My sincere apologies to low re: review tardiness. The pandemic kills productivity like a mother.
ZOOM — Maximum Verbosity presents a holiday allegory to beat that tired one told every single Christmas. Get Thee Behind Me, Santa features cursing, sexuality, blasphemy and other microaggressions.
Get Thee Behind Me, Santa is an exceedingly fast-paced holiday allegory with an occasional rhyme scheme that pulls no punches. Jesus of Nazareth, Saint Nick, two angels with a greater appreciation for the physical form and a cast of other characters are determined to live in a better timeline, a timeline without a Santa cult.
It makes fun of the Da Vinci Code but it’s more similar to the popular 2003 mystery novel than it isn’t. GTBM,S jumbles together art, religion, science fiction, film noir, and other seemingly incongruent references into one tale. Therein lies the intended humor.
In humorous narratives of this ilk, the jumble of references is the point. Lists are par for the course. Except, GTBM,S is told at such breakneck speed that we aren’t able to absorb all of phillip andrew bennett low’s puns and scenes. They aren’t funny if we can’t savor them. The image of elves with super soakers is funny but, with low’s telling, blink and you’ll miss it. The same goes with many of the other clever bits concerning the Bible, popular soft drinks, and the Mayan civilization.
The funniest moments of GTBM,S are when low pauses after a character’s one-liner. Jesus said, “Howdy-do?” Low gave us time to react, so I did; I laughed.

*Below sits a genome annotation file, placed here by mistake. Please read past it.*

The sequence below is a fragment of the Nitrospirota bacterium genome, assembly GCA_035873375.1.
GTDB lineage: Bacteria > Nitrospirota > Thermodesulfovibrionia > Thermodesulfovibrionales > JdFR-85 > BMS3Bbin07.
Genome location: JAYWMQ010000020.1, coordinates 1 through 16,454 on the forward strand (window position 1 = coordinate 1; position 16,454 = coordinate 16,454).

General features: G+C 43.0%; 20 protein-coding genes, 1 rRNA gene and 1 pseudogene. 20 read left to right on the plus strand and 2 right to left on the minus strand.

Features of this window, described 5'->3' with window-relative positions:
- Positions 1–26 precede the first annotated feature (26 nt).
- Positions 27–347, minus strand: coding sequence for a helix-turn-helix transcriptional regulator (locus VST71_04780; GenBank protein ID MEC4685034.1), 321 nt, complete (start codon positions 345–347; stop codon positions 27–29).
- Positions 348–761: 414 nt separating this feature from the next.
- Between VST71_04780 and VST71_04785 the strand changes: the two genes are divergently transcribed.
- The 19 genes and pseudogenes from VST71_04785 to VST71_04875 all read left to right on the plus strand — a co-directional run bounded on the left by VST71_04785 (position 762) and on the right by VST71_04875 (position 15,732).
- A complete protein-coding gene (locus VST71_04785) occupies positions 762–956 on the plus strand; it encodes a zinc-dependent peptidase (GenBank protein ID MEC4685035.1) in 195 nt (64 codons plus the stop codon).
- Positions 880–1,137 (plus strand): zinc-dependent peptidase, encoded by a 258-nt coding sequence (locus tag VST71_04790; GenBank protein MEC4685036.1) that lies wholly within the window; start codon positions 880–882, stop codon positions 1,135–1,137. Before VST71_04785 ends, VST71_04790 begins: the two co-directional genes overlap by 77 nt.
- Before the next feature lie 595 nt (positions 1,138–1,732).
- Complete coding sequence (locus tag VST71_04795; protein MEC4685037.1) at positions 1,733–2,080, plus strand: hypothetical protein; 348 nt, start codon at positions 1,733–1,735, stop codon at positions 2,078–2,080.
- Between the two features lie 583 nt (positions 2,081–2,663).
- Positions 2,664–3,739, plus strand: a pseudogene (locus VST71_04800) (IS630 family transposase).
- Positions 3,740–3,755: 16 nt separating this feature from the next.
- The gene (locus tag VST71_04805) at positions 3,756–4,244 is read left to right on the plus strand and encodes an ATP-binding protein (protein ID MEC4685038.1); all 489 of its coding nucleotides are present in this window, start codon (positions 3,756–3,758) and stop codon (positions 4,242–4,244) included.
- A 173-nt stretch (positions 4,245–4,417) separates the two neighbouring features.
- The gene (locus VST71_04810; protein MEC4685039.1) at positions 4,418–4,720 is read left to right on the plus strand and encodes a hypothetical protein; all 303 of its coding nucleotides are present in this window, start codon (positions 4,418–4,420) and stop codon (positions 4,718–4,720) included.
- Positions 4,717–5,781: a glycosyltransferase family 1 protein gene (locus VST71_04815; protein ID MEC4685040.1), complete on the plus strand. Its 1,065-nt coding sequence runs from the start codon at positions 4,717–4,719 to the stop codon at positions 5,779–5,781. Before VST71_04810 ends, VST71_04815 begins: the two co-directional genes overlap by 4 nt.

Someone said (I couldn’t catch the character’s name), “I am amazed at how useless I find your vowels.” Low paused again; I laughed again.
I was able to respond in real-time to low’s work. It felt amazing. Audiences of artists want to respond to an artist. Please let us.
Theatre shouldn’t be a race to the finish… Unless it is. If the point of GTBM,S was to impress the audience with how quickly and how much low can spit a monologue, low succeeds. But, we couldn’t tell that this was his goal. He needs to indicate this to us.
Some of this can be excused by the medium of Zoom. A one-person show without an audience is torture for an artist. We create with the presumption that an audience will share the room when we perform. Without the audience, we fly by the seat of our pants. It’s anyone’s guess how things will turn out. We can only hope for the best.
Based on the GTBM,S trailer from the 2019 Minnesota Fringe, I’m going to make an educated guess that low’s speed is intentional. If low’s intent truly was to tell a convoluted story overflowing with references across modern and archaic world history while ripping Christianity a new one, he needs to slow down so the audience can receive the story.
Storytelling can be as alinear as the space time continuum but, if it’s for an audience, it also has to be available to that audience. Artists need to perform at the same speed that an audience listens. Anything else is masturbatory.
Next performance of Get Thee Behind Me, Santa: Friday 7/24 at 9:00pm
FestivalPVD runs July 19 – August 1, 2020 Information about the 2020 festival HERE FringePVD on Facebook